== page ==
UNCRPD and its relevance for deaf people and sign language Interpreters

“The United Nations Convention on the Rights of Persons with Disabilities (UNCRPD) is an international treaty which identifies the rights of disabled people.  It also holds obligations on Parliament to promote, protect and ensure those rights don’t stop.

The government can ratify the optional protocol within this convention.  This would allow deaf and disabled people to share their experiences, which are then communicated to the UN. This can only happen when all preceding options have been tried. It is up to the committee to investigate and decide whether the convention has been broken.


The World Federation of the Deaf (WFD) focuses its work on the UN Convention.  This is a surefire way to bring about change for deaf people who the local governments are not supporting.

One of the most relevant issues relating to deaf people is in article 9.

Accessibility – “To enable persons with disabilities to live independently and participate fully in all aspects of life.”

Point ‘e’ states “to provide forms of live assistance and intermediaries, including professional sign language interpreters.”

In the UK

The committee has remarked to the UK government that they must “ensure that legislation provides the right to educated high-quality sign language interpretation…in all spheres of life.”   This is the key loophole in current UK law, as identified by the British Deaf Association (BDA).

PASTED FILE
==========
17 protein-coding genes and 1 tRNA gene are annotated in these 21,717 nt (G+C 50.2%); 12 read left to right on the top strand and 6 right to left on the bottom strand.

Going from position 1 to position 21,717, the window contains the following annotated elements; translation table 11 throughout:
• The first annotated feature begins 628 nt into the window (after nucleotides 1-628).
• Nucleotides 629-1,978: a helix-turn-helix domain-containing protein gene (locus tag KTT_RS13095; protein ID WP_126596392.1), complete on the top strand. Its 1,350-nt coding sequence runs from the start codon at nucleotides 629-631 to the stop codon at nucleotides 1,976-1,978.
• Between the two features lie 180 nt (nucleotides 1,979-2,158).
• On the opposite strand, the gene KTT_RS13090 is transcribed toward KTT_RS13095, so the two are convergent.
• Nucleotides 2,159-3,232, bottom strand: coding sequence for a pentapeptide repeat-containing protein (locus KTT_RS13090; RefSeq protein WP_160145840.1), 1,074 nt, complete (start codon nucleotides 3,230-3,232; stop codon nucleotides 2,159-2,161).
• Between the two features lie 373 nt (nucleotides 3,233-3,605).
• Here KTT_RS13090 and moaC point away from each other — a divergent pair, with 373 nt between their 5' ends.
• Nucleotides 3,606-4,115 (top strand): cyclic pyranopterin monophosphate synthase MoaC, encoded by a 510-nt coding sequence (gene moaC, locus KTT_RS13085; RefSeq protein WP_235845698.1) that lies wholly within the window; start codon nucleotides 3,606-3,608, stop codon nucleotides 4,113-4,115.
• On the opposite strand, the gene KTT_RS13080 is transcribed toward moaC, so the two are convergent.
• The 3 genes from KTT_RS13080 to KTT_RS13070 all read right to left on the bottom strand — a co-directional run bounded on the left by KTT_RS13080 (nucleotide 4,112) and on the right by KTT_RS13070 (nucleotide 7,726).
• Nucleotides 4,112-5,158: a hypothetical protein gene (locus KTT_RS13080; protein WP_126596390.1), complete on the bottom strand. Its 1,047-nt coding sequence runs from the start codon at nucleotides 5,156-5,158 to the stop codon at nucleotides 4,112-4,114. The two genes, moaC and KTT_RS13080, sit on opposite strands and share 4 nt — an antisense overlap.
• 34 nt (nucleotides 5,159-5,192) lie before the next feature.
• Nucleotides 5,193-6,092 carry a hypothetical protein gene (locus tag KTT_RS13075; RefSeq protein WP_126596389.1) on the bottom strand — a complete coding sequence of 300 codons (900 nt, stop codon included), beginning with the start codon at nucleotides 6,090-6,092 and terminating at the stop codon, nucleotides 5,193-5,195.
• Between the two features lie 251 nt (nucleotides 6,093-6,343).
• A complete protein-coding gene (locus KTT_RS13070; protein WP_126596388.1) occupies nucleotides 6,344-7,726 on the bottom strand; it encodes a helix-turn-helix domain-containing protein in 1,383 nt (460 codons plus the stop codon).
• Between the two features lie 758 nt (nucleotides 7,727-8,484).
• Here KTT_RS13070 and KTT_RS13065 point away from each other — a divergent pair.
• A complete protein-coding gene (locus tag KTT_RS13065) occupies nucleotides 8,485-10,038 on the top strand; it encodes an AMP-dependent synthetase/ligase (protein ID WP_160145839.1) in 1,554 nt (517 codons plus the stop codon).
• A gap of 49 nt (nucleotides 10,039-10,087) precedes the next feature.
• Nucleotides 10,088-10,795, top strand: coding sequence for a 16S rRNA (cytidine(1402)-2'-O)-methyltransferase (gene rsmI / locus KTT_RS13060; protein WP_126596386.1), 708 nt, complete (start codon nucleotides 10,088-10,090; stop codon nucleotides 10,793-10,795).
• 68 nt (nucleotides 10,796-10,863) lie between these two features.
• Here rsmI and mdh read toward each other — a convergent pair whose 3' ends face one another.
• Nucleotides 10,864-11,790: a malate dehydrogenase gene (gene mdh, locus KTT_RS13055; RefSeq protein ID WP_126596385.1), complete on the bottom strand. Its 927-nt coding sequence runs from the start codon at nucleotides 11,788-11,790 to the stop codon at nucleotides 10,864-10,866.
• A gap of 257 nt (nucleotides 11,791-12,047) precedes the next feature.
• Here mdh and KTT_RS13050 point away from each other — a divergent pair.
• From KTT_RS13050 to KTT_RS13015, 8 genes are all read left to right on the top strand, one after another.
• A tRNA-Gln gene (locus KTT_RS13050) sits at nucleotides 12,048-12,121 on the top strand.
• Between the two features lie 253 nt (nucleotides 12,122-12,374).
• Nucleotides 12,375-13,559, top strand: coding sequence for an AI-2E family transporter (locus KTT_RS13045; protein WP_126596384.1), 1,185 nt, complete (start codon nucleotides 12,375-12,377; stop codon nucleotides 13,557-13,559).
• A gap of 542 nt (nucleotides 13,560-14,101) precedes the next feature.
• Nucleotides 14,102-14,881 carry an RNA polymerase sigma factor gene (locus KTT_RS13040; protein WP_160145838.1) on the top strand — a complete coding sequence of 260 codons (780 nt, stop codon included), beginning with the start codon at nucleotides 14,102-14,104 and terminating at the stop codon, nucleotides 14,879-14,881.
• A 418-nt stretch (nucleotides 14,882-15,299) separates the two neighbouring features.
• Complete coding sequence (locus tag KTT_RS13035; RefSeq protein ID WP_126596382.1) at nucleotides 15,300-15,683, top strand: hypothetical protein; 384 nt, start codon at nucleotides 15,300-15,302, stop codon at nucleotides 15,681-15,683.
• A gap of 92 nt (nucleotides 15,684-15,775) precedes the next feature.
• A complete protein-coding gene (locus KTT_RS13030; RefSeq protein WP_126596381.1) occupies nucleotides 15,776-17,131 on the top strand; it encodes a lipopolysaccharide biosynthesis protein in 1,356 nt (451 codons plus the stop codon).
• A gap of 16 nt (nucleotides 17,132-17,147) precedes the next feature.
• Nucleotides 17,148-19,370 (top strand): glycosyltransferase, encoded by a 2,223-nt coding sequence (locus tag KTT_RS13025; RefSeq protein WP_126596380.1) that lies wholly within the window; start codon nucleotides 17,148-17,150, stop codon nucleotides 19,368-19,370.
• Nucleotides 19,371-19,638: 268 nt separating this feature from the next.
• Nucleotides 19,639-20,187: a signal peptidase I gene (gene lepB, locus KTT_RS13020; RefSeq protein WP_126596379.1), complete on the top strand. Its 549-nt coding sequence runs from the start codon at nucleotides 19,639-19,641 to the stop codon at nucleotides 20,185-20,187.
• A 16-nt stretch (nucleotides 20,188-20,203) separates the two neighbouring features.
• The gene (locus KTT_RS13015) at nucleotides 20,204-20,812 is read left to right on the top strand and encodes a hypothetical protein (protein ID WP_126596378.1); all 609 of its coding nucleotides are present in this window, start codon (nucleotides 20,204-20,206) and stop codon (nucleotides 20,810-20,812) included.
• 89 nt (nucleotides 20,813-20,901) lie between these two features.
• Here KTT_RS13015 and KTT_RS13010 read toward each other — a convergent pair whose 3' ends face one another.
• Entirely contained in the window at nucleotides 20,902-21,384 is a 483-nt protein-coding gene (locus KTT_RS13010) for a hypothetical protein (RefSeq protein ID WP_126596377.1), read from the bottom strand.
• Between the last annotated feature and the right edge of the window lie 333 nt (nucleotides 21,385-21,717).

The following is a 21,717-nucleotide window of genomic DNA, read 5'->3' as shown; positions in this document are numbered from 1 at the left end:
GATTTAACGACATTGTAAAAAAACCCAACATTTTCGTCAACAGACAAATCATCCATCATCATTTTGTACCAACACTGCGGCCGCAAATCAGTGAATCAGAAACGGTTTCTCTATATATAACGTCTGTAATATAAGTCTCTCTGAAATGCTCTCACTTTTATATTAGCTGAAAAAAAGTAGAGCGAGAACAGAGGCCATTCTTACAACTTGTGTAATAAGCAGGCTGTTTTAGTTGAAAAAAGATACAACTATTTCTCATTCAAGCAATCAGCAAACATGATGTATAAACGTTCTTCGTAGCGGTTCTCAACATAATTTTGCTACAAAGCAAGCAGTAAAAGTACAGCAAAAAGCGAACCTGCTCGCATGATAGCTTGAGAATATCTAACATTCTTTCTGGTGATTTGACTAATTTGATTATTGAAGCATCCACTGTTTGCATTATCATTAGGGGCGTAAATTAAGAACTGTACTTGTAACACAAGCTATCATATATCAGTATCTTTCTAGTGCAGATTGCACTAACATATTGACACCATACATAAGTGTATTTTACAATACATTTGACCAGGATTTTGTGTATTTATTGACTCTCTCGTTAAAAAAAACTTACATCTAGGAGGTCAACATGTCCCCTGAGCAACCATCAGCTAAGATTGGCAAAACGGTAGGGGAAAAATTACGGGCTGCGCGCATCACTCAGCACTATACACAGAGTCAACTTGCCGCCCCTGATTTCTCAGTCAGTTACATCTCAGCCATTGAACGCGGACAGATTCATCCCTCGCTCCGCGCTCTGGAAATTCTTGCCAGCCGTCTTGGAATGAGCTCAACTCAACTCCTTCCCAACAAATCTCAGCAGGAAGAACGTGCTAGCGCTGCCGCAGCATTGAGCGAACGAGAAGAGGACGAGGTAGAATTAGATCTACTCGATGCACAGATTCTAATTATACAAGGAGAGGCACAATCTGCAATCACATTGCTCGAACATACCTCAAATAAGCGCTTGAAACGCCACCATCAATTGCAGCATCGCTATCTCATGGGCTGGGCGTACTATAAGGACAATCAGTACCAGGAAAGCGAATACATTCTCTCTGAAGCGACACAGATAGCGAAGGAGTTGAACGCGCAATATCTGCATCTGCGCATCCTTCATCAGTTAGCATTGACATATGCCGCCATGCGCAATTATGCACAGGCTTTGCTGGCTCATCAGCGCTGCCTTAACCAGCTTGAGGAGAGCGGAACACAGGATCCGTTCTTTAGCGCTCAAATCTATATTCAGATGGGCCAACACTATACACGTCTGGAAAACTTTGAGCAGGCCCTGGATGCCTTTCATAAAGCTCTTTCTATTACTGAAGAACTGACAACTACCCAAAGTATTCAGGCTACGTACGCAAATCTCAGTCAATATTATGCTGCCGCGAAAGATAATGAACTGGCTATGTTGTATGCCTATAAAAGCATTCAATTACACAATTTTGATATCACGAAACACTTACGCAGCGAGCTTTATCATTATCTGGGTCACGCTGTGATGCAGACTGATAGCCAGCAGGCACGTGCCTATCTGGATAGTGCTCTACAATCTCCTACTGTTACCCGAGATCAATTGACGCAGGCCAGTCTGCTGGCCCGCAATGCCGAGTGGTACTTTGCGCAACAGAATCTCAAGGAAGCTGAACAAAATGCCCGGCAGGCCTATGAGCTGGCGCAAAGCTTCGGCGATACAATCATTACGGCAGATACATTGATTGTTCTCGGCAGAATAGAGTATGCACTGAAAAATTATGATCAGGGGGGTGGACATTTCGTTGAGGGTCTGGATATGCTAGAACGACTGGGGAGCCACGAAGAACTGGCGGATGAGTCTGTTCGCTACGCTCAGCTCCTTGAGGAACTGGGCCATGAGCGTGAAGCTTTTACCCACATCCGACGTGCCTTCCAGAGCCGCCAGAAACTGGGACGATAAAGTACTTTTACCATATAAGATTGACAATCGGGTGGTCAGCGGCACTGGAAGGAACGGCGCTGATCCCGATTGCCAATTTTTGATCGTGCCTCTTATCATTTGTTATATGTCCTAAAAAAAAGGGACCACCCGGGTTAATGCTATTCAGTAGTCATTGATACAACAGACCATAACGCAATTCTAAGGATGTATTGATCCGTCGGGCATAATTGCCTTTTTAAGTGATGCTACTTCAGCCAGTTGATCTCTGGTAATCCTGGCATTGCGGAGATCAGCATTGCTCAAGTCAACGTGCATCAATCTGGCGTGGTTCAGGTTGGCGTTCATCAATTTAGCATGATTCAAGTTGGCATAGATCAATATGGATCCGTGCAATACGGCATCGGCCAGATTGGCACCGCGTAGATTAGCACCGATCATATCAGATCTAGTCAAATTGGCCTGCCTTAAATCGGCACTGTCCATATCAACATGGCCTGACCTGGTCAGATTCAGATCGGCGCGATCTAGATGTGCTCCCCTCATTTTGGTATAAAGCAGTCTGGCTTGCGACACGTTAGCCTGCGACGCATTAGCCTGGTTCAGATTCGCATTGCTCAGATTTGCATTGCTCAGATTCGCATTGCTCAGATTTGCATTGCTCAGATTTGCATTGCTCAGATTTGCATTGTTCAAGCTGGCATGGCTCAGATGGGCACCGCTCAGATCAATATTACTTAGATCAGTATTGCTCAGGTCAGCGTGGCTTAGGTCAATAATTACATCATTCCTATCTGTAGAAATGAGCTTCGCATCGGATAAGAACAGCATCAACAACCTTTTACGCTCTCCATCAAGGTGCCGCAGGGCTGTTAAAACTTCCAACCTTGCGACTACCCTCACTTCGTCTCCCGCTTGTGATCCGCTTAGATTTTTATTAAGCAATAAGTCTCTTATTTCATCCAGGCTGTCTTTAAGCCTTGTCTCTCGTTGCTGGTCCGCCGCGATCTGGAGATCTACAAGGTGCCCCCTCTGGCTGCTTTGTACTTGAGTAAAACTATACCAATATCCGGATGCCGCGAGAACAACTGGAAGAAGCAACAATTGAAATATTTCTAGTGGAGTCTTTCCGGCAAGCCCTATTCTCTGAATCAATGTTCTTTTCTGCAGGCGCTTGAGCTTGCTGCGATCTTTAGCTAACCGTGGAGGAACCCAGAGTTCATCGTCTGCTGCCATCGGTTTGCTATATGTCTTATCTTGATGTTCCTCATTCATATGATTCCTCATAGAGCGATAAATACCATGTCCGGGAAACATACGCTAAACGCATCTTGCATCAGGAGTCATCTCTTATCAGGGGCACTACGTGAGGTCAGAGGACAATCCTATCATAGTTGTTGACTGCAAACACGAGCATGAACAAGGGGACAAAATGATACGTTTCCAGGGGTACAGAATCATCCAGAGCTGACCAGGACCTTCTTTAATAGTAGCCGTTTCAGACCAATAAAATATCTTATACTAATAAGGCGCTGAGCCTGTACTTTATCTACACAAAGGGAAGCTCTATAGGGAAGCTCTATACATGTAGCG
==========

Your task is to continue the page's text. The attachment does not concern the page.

The BSL Act

This statement was made back in 2017.  Here in the UK, we are still waiting to follow in the footsteps of the BSL Scotland Act and the Irish Sign Language Act.

The natural next step would be to follow the precedent set by Scotland and Ireland.  This would allow Deaf BSL users to be more vocal about their needs. It would be fantastic to think that with the power of the UNCRPD, we could see a BSL Act in England.  This could only happen once Brexit is over and the dust has settled, of course.

In my opinion, this is something we, as a deaf and interpreter community, need to prepare ourselves for.  Governments will be looking to us for guidance on how to make services accessible. And as a consequence, there will also be an increased demand for sign language interpreting. Therefore, as a profession, we need to be prepared for this to happen by supporting the next generation of interpreters.

We can all be a part of this exciting change, but we need to take action now to prepare for what will be a pivotal step for deaf people’s rights.

And like Mahatma Gandhi famously said, Be the change that you wish to see in the world.”